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Is BBC Three Facing Oblivion?

ByPatrick Allen

Nov 30, 2015

The BBC announced last week that the planned move for BBC Three from television to an online stream will be concluded by March 2016. The channel aimed mainly, but not exclusively, at a young audience has had its critics in the past, including high-profile figures such as John Humphrys and Jeremy Paxman, but many more have been vociferous in their support of the channel and their opposition to the decision. A deeper problem surfaces when it was announced the channel will run on 50 per cent of its current programming budget.

Issues of funding cuts have been cited as the reason for the chop, although one surmises the decision was based partly on content. Criticism of BBC Three centres mainly on the type of programmes they broadcast, the majority of which being comedies. Successful series such as Gavin and Stacey and Russell Howard’s Good News have been a source of pride, but the BBC Trust has regularly come under fire for approving the airing of ‘droll’ comedy, in the words of Paxman, such as Lee Nelson’s Well Good Show and similar titles which play on lazy working class stereotypes. Despite such titles enduring poor critiques, ratings have remained at roughly the same level for years; around 1.2 per cent  of the audience share. In fact, BBC Three’s ratings have been consistently better than those of sister-channel BBC Four.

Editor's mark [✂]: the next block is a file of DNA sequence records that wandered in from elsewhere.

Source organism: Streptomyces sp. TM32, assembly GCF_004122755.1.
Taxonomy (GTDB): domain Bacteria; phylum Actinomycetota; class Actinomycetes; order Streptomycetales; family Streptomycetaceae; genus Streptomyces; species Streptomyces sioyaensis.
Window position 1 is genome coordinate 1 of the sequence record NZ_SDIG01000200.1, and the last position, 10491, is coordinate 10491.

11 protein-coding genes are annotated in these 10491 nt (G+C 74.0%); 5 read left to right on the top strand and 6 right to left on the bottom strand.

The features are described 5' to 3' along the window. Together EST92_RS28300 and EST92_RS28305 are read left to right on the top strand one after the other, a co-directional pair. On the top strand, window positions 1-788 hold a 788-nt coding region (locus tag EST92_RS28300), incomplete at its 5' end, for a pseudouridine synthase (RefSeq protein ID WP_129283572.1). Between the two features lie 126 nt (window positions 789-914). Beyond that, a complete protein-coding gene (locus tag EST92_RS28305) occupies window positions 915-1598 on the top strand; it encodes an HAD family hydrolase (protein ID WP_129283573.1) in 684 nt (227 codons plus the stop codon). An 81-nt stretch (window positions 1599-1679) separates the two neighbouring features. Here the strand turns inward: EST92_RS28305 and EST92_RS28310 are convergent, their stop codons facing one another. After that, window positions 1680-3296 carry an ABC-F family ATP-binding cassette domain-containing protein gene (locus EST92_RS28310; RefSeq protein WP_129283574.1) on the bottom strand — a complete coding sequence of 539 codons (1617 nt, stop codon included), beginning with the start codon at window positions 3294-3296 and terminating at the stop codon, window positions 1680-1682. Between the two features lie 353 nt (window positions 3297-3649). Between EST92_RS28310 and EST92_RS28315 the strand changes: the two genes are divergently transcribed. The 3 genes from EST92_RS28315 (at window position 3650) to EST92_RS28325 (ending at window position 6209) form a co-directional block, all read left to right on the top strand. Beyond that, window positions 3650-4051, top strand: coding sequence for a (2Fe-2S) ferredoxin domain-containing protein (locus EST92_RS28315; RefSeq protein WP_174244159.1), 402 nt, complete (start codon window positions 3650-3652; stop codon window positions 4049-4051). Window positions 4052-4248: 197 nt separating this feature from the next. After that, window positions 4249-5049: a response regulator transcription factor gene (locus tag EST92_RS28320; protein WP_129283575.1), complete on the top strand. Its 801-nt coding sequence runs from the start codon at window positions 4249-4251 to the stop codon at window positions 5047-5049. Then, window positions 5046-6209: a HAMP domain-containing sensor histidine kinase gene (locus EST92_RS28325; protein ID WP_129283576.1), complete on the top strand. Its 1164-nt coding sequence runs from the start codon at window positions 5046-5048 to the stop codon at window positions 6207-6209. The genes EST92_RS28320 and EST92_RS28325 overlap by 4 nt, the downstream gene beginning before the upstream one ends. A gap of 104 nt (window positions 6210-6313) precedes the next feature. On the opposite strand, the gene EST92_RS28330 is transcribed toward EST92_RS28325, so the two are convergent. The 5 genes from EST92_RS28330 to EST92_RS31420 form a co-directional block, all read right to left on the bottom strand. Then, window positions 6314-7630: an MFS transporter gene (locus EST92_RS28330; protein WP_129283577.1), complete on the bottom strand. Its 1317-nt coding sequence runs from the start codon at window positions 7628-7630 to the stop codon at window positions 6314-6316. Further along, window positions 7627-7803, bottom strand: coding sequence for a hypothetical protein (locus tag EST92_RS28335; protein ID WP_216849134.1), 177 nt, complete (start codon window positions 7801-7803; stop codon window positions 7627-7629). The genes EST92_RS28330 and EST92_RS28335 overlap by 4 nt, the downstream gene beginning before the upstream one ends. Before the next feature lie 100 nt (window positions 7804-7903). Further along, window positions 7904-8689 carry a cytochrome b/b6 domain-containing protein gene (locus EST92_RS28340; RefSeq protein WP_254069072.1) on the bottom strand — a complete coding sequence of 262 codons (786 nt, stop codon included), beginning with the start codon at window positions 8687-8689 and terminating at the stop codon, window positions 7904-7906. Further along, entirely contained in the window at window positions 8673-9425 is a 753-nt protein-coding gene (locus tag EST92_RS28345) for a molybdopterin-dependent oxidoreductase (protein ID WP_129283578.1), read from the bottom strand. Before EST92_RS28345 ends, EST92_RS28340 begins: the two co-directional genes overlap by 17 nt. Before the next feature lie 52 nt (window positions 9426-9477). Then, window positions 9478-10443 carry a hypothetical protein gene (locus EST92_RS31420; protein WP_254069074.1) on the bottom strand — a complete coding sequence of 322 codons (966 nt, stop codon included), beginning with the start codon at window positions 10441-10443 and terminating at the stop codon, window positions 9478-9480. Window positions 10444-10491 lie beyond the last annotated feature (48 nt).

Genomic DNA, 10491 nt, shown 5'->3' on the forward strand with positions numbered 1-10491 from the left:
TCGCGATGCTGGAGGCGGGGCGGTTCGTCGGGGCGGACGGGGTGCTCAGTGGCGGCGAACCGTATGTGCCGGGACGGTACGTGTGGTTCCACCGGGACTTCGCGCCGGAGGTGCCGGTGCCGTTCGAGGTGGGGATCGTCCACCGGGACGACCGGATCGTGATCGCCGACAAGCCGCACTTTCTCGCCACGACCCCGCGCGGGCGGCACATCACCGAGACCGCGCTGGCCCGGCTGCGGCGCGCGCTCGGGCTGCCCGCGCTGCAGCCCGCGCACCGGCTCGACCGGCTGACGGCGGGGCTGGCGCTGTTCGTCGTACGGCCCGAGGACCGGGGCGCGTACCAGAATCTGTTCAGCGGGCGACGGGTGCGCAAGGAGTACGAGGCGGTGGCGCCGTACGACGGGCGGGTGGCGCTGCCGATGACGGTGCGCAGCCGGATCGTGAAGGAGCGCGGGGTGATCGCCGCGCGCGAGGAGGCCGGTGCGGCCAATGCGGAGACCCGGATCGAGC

Recent offerings have been somewhat more positive, particularly their documentaries on discrimination and taboo subjects. British rapper Professor Green’s Suicide and Me brought the particularly delicate subject of male suicide to a younger audience and was generally well received. It was indicative of a change of direction, with the BBC perhaps seeking to improve the image of the channel before the move online.

Whether or not the BBC’s decision will affect viewership remains to be seen, although the ‘Save BBC Three’ campaign has predicted ratings will inevitably dwindle as a consequence. While online streaming is more popular than ever in urban centres, it does not allow for potential viewers in areas without a broadband or mobile connection, accounting for 18 per cent of the population.

The move will please the anti-BBC Three brigade but it is a decision which ultimately risks losing a younger audience to Channel 4, which is in no way positive news for the BBC. In an ever competitive industry, one feels the BBC should be doing a lot more to engage with the audience rather than limiting it. This move online may very well jeopardise the channel, turning it into a backwater of the ever-powerful BBC.

Image: Robert Couse-Baker

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